Thistle while you work...In Calabash, North Carolina
Like the seven dwarves, I whistled at Thistle on Friday, so relaxed was the round of golf. Perhaps I owed it to being on the white tees, some 1000 yards shorter than the tips to which I am accustomed. Either way, I would have enjoyed this round.
I had no idea who Tim Cates was prior to the round on two of the three nines. He is the architect of Thistle, and is now on my hot list of young designers to watch. Our group, consisting of this venerable writer and John and Scott from Rock Hill, S.C., teed off on the West nine, then continued play on the South nine. We missed the North nine, so a return trip to Calabash is inevitable. In fact, word on the street is that Travelin’ Duff knows a guy who knows a guy… so we are planning a 2007 jaunt that way to play the bulk of the courses along the N.C./S.C. state line.
Thistle is a fun golf course. It works its way through marshland, trees, and put forth some par five holes that absolutely gave me fits! I putted for birdie from five feet or less on three of them, and didn’t hit the hole once! How do you feel when you make par and feel like you barfed away a birdie? I couldn’t blame the grass on the greens, as it was perfect. No spike scratches, marks, or chunks. The funnier part was, I invariably made a birdie from twenty feet on the next hole, so I might have had a few two-birdie stretches in there. Ah, destiny!
Thistle gives you three great obstacles on your way to a solid round. The first is sand. Case in point is this par-three image:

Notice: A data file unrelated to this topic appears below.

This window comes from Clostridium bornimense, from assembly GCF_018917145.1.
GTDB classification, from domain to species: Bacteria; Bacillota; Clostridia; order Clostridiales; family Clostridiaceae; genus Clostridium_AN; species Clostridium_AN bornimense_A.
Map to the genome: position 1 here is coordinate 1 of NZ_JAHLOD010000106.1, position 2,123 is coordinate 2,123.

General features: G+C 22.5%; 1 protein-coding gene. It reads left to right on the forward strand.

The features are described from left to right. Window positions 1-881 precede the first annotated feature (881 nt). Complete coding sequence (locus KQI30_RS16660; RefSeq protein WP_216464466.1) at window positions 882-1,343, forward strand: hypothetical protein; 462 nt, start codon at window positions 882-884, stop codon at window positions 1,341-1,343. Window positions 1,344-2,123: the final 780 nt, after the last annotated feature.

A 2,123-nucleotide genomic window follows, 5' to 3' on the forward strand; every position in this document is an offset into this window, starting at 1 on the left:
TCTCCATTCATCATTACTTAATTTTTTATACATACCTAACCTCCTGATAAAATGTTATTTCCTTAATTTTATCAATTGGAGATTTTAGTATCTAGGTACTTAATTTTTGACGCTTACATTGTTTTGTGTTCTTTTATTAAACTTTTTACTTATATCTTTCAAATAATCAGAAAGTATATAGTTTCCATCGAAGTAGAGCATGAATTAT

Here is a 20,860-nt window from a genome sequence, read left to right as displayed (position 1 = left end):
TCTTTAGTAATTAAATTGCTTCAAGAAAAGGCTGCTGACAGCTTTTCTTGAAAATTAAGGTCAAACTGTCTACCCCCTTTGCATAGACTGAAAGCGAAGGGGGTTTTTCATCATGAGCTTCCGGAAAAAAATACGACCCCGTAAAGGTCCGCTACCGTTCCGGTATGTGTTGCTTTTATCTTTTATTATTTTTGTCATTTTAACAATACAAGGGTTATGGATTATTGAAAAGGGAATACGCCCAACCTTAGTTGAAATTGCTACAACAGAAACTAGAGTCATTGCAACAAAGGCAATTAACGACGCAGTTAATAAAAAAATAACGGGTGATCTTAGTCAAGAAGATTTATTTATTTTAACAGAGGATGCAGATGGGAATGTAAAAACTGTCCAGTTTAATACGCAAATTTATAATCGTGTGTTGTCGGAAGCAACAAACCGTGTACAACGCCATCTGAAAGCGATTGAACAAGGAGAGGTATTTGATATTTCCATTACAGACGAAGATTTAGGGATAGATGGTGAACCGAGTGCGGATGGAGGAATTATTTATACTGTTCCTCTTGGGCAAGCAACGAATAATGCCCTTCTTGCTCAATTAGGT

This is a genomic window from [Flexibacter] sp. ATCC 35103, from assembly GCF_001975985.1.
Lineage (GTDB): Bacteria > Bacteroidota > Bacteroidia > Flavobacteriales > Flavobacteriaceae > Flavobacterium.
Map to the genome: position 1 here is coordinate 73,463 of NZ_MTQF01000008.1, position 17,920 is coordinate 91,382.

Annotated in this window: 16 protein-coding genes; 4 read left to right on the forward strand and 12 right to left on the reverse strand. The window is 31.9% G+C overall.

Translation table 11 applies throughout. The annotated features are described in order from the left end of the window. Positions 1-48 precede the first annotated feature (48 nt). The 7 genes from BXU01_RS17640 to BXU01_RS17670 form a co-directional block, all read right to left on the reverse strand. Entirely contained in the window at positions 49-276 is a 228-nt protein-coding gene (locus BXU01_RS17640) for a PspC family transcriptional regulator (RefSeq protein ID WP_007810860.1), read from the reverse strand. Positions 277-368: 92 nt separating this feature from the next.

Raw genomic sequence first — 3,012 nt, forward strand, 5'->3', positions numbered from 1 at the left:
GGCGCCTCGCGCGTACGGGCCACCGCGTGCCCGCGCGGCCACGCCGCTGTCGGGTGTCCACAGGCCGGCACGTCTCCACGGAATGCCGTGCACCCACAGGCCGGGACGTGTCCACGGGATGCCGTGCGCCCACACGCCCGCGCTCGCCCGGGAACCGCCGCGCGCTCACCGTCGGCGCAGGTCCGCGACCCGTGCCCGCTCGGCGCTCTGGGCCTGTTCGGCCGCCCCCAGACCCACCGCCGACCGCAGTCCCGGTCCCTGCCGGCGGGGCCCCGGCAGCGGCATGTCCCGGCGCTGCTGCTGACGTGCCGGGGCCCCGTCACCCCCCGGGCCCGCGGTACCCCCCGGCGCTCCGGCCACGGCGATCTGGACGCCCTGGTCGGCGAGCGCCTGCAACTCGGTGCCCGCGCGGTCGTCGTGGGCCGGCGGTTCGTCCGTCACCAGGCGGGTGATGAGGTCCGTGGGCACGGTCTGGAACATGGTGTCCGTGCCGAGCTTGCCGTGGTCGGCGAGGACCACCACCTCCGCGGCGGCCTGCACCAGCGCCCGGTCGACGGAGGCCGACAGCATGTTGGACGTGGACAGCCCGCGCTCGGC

Lots of bunkers to negotiate: some in the middle of the fairway, some to the sides, some in place of the fairway. Hit it high and far, and you won’t have to worry.
The second obstacle is water. For example, this par five
plays around or over the oceanic pond-lake that runs the gamut of the right side. From the up tees, I carried the water and had 4-iron in. From the back tees, I would have aimed so far left that Fidel and Hugo would have been on my right! You have to respect the aqueous stuff; there’s no returning from Davey Jones’ Locker!
The third obstacle is Tim Cates’ ingenuity. They say that the mythic Redan hole is based on a type of fortification called the Redan. You want fortified? Take a look at this closing par three:
I snuck away with par here, while my two partners were not as fortunate.
Don’t let these three images frighten you. Let them serve as fair warning that Thistle’s wide fairways and inviting greens, like the beauteous rose, are accompanied by the occasional thorn, and boy, does it like to bite!
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